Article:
Disability or just culture thing?

After reading the blog posts listed on DeafRead written by Dianrez and Jamie Berke, I pondered that I too share the same perception.

I observed that when a deaf person is being laughed at or chided due to their incoherent and often grammatically crazy written English, they argue by saying, this is part of deaf culture. But when they don’t understand simple written instructions, they excuse themselves by saying they are disabled. We call this situation in Tagalog, “sala sa init, sala sa lamig” or “not fit for either hot or cold”. I am talking from my perspective of a Filipino deaf and not the Deaf in general.

This also holds true when applying for a job. The deaf challenges companies not to discriminate them. They seek for equal opportunities and advocate empowerment for disabled people. But when companies give them the same qualifying exams as with hearing people, they cry foul. They ask for more leniency because they don’t understand directions on how to fill up the test sheet. When hearing people are required to undergo typing speed tests for up to 60 words per minute to pass, the deaf would make “hirit” or bargain for lowering of the limit. They explain that they are a cultural minority and the words used in the instructions are “too deep” for them.

I remember a great while back when I was hired to interpret for a deaf person in applying for a job as a service crew in one of the fast food chains here. During his interview, the officer-in-charge first asked me if he understood plain English. I relayed to him the question and he said yes. Then the personnel started writing his questions on a piece of paper and gave it to him. Both of us were surprised but the deaf appeared worried. He signed to me, “What’s going on? I thought I would interpret for him.”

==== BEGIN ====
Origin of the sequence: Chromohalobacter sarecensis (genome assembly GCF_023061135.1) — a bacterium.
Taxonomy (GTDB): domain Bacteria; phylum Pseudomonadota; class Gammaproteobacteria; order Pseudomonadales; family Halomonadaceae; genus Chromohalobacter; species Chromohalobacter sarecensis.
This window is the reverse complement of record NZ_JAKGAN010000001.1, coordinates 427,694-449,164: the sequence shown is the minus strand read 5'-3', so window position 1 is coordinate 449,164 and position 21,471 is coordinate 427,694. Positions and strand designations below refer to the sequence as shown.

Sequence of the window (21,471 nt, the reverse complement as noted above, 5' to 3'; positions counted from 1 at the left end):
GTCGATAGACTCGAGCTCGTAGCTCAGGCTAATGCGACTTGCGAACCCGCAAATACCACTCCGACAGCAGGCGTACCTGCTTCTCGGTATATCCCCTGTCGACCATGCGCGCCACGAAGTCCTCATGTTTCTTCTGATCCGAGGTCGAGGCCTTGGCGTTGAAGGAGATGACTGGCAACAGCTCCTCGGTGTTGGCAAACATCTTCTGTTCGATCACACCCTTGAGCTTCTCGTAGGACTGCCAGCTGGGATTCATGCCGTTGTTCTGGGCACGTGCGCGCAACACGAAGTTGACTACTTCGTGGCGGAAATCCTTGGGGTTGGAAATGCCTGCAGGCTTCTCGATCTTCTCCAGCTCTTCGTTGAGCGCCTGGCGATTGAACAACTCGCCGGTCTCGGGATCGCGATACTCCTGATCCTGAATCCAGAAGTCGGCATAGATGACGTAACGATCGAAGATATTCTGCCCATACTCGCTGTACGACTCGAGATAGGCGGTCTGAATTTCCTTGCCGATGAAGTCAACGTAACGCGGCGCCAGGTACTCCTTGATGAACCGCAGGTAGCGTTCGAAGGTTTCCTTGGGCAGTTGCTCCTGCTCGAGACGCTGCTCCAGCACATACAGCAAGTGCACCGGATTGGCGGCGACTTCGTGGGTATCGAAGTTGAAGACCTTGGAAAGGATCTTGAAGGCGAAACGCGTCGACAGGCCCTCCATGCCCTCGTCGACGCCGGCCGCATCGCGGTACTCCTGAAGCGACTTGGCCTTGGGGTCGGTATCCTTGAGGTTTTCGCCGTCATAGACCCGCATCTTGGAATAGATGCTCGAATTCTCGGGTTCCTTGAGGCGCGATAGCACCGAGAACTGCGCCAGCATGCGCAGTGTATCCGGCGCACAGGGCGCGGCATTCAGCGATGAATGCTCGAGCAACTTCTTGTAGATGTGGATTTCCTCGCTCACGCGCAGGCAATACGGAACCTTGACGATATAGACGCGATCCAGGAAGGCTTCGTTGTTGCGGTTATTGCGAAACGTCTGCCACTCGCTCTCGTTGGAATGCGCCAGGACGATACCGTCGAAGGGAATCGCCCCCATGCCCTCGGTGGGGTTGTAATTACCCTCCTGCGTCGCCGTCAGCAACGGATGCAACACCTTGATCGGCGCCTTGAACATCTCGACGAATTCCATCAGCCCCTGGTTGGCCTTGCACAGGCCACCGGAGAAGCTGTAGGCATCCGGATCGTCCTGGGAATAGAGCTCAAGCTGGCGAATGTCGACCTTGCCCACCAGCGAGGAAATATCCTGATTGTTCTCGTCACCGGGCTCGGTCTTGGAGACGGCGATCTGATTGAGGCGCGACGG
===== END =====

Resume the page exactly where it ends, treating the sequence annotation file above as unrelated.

I told the personnel about the deaf’s apprehension. He explained to me that he wants the answers straight from the deaf’s mind and not to be coursed through an interpreter. That way, he can gauge his level of English comprehension and would assess if he won’t need anybody to interpret for him. I again relayed his explanation to the deaf but it did not sit well with him. He signed that as a deaf, he has the right to have an interpreter. But the officer responded, since they will be communicating through pen and paper, they might as well start doing it. Besides, he defended that the company also gives written interviews to other applicants. Why would a deaf person be treated differently? In the end, the deaf agreed to do it. Unfortunately, he wasn’t called for succeeding tests.

Blogger Dianrez wrote in one of her posts,

Yet, we gratefully accept special considerations such as schools for the deaf, colleges dedicated to deaf students, interpreters, government assistance, and electronic devices, among others. In seeking jobs, we willingly accept any extra help that comes our way. In public areas such as airports and meetings with public servants i.e. police, we tread with unusual care, mindful of bad experiences other people had. Despite what we say, inwardly we seem to accept that we are different and that it means accepting help, if somewhat reluctantly.

Before, the disabled community always invite the deaf group to join in “Special Olympics” or Sports for the Disabled People held in our country. But lately, they refuse to include the deaf in their events. They argued that the deaf would definitely win hands down in sports like track and field, volleyball and basketball. Wheelchaired people cannot compete with the deaf in basketball. It’s an uneven match. However, in our present laws, the deaf is still considered as part of the disabled sector. Now, do we use “culture” here or “disability”?

We use “disability” when we need special accommodations. But we apply “culture” when we don’t want to be treated as such. I’m still at a loss with this. I’m sure many of my readers also feel the same way. 🙂

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